Date of Award


Degree Type


Degree Name

Doctor of Philosophy (PhD)


Educational Psychology and Special Education

First Advisor

Dr. Ann C. Kruger

Second Advisor

Dr. Miles A. Irving

Third Advisor

Dr. Gabriel Kuperminc

Fourth Advisor

Dr. Nicole Patton-Terry

Fifth Advisor

Dr. Robert Hendrick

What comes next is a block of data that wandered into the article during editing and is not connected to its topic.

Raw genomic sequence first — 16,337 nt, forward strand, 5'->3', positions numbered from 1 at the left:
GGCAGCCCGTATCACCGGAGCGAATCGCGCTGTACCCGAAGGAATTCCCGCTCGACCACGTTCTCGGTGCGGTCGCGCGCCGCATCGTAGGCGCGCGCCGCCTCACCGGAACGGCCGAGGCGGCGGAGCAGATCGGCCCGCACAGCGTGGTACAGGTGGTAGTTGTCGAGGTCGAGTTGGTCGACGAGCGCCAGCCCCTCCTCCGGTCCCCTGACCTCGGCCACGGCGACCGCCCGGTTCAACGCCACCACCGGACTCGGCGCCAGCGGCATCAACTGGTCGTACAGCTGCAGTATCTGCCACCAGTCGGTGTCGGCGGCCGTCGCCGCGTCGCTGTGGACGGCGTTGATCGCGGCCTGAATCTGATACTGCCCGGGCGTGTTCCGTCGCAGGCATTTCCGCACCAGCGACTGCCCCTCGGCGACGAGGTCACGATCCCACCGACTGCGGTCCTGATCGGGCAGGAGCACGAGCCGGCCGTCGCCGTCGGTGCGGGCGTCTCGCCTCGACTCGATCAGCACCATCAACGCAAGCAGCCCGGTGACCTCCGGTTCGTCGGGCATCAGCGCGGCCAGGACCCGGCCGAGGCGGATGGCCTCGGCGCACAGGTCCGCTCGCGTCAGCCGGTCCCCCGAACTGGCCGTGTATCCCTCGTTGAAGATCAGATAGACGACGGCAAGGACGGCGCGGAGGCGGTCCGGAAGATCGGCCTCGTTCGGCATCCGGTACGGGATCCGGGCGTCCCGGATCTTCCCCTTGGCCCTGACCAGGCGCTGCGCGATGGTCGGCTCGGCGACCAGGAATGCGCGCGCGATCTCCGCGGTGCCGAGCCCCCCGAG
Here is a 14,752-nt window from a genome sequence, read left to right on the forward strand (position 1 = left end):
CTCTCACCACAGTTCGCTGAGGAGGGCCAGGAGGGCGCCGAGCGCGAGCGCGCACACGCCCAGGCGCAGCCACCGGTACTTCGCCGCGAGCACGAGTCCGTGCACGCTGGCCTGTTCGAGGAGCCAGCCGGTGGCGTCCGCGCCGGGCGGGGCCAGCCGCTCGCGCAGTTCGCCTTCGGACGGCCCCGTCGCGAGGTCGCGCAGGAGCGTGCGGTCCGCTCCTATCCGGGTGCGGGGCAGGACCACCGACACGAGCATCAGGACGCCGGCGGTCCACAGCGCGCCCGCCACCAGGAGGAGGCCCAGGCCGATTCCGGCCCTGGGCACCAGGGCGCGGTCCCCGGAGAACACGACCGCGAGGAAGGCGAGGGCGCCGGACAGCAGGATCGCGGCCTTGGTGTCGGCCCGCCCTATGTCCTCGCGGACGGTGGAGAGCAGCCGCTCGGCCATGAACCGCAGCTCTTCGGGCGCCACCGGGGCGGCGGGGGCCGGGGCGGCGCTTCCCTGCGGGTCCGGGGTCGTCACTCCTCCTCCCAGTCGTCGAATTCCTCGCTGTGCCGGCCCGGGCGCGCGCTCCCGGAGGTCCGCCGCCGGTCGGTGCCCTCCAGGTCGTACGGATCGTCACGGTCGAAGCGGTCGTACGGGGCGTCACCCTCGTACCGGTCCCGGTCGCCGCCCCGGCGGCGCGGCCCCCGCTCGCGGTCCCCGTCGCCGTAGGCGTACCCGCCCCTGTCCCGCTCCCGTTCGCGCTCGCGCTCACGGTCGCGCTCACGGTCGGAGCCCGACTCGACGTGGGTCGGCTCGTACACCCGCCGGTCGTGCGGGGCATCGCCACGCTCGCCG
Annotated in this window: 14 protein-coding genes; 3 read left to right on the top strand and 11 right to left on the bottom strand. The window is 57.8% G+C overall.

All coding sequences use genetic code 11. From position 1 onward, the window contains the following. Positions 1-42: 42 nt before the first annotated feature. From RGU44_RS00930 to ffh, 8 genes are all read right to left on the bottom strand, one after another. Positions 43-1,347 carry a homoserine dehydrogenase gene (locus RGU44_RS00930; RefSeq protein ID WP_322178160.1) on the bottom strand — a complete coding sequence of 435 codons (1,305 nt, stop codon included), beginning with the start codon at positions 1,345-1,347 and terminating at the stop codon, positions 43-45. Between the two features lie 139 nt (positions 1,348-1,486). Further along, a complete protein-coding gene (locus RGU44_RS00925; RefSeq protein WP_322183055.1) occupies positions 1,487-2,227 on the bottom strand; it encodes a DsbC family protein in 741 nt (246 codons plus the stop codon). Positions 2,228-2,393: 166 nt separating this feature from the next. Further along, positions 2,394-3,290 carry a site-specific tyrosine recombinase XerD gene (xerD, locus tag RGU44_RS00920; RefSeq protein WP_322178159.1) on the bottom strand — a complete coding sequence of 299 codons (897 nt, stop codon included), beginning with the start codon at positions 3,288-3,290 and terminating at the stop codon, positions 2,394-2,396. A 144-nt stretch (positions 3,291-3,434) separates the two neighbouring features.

Black male students face a multitude of challenges that often lead to poor academic and social outcomes at school (Ferguson, 2001; Noguera, 2003). There is extensive research on the predictors of their problems, but far less on the factors that can lead to positive outcomes. Research has demonstrated Black males who are positive about their racial-ethnic identity have better academic and psychological outcomes than peers who have less positive feelings (Chavous et al., 2003). Less is known about how racial identity and other social-cognitive variables influence Black males’ pro-social behaviors, an important component of school success. To address this gap, this sequential, explanatory mixed-method study asked two main questions. First, do racial-ethnic identity and gender identity predict Black males’ pro-social behaviors and, if so, is this done jointly or independently? Second, do moral reasoning and Afro-centric values predict Black males’ pro-social behaviors and, if so, is this done jointly or independently? One hundred thirty-one African American adolescent males completed quantitative assessments of these variables. Follow up focus groups were used to contextualize quantitative findings. Using regression analysis, this study found racial public regard, gender public regard, and gender private regard positively predicted participants’ pro-social behaviors. In addition, racial public regard moderated the positive relationship between racial centrality and pro-social behaviors as well as the positive relationship between racial private regard and pro-social behaviors. The two focus groups (one with the highest pro-social scores and another with the lowest) revealed three important themes. First, all participants valued respect more than acts of kindness. Second, all participants reported low levels of racial public regard, and this encouraged them to act in pro-social ways, contradicting quantitative findings. Participants in the low pro-social group described the social world in more racialized terms than those in the high pro-social group. Third, all participants asserted that race mediates justice. Overall, these quantitative and qualitative results demonstrate how important racial public regard is in understanding Black adolescent males’ pro-social behaviors. Findings suggest critical conversations concerning race and public regard should be included in social-emotional learning initiatives for these students